San Francisco’s North Beach neighborhood has long taken pride in its bohemian bona fides. Home to a pandemonium of parrots and a “wedding cake” church, this is where Allen Ginsberg published Howl and Francis Ford Coppola wrote The Godfather—where cinephiles gather at Tosca Cafe and music lovers marvel at Bill Weber’s famed jazz mural.
The Keys Jazz Bistro, which is set to open Thursday, Nov. 10, at 498 Broadway adds to the enclave’s laundry list of hip destinations.
The club is the brainchild of Simon Rowe and Matt Mullenweg, who joined forces after being introduced to one another by Robert Morgan, the retired director of jazz studies at Houston’s High School for the Performing and Visual Arts.
Rowe comes to the venture as impresario after leadership stints at the Brubeck Institute and the San Francisco Conservatory of Music. Mullenweg, a jazz lover who cofounded WordPress, serves as the financial backer.
“The pandemic gave us disruption on a grand scale,” Rowe said. “And with disruption comes opportunity.”
Keys, a 4,000-square-foot club with a 125-seat capacity that will offer drinks and small plates, is opening what was once the famed El Matador jazz club. Shows are scheduled four nights a week Wednesday to Saturday at 7 p.m. and 9 p.m., with additional 11 p.m. concerts on Fridays and Saturdays.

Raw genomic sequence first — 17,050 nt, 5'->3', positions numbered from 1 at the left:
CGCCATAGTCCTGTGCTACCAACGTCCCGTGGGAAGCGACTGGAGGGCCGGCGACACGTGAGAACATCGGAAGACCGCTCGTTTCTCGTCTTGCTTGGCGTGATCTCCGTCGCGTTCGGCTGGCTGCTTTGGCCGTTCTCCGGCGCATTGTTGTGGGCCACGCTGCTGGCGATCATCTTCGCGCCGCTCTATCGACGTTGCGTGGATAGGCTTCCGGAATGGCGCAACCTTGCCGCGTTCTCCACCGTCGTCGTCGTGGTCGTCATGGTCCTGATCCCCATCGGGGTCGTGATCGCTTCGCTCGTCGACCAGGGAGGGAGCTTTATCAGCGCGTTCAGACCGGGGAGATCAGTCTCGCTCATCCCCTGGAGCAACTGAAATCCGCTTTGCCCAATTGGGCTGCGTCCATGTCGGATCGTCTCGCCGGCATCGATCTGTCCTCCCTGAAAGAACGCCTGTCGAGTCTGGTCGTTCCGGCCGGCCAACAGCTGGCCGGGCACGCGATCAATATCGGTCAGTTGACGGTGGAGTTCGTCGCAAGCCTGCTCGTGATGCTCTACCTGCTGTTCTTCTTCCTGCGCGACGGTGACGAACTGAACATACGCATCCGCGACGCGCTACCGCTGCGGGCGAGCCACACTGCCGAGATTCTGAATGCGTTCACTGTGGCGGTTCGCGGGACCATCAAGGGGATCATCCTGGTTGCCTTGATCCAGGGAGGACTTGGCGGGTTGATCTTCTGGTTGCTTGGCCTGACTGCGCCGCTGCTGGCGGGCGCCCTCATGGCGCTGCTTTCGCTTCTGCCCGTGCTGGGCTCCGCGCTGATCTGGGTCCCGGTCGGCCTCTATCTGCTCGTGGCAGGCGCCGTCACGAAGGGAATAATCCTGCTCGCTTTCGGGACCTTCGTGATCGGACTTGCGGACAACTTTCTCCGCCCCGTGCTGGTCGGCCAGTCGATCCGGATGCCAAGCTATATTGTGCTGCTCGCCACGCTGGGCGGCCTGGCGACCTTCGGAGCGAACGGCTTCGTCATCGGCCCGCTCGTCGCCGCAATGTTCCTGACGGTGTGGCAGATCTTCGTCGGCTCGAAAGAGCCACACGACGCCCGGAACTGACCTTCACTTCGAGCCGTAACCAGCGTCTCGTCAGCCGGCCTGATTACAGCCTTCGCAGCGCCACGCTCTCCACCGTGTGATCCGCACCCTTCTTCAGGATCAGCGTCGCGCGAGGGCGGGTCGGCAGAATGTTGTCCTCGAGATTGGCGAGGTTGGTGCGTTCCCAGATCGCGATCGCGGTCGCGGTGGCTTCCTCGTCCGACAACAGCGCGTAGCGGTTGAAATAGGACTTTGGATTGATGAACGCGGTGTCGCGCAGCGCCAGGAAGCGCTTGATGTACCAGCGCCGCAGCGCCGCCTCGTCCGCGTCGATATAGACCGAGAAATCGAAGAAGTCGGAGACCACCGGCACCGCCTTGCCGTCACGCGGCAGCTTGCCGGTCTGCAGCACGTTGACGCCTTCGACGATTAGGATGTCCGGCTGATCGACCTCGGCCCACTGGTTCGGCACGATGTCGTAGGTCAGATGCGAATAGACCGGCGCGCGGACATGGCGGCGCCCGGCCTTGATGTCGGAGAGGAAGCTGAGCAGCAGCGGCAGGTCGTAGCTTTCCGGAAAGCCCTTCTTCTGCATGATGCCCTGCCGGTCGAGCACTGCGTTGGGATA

“I walked into that space and immediately felt it would work,” Rowe said, noting that finding such a venue at a reasonable rent pre-pandemic would have been "outrageous.”
Keys Jazz Bistro is just one of several recent additions to the neighborhood’s cultural landscape. Beloved local artist Jeremy Fish opened The Fish Tank Gallery in April—the same month that Professor Seagull’s Smartshop celebrated its debut with a psychedelic art show. Soon, a bar and restaurant named Lillie Coit’s will breathe new life into the former location of the Washington Square Bar & Grill, a famed literary watering hole known colloquially as “the Washbag.”
“North Beach really found its rhythm during the pandemic with all the parklets opening up,” Rowe said. “It was the only part of the city that found a way to celebrate, despite all the odds.”
Rowe, himself a musician, began hosting informal outdoor jazz concerts as a way to bring music to the general public. After the isolation brought on by Covid, “people are yearning for connection,” Rowe said.
498 Broadway, San Francisco
Opening Gala: Nov. 10, 7 p.m. | $25
Julie Zigoris can be reached at firstname.lastname@example.org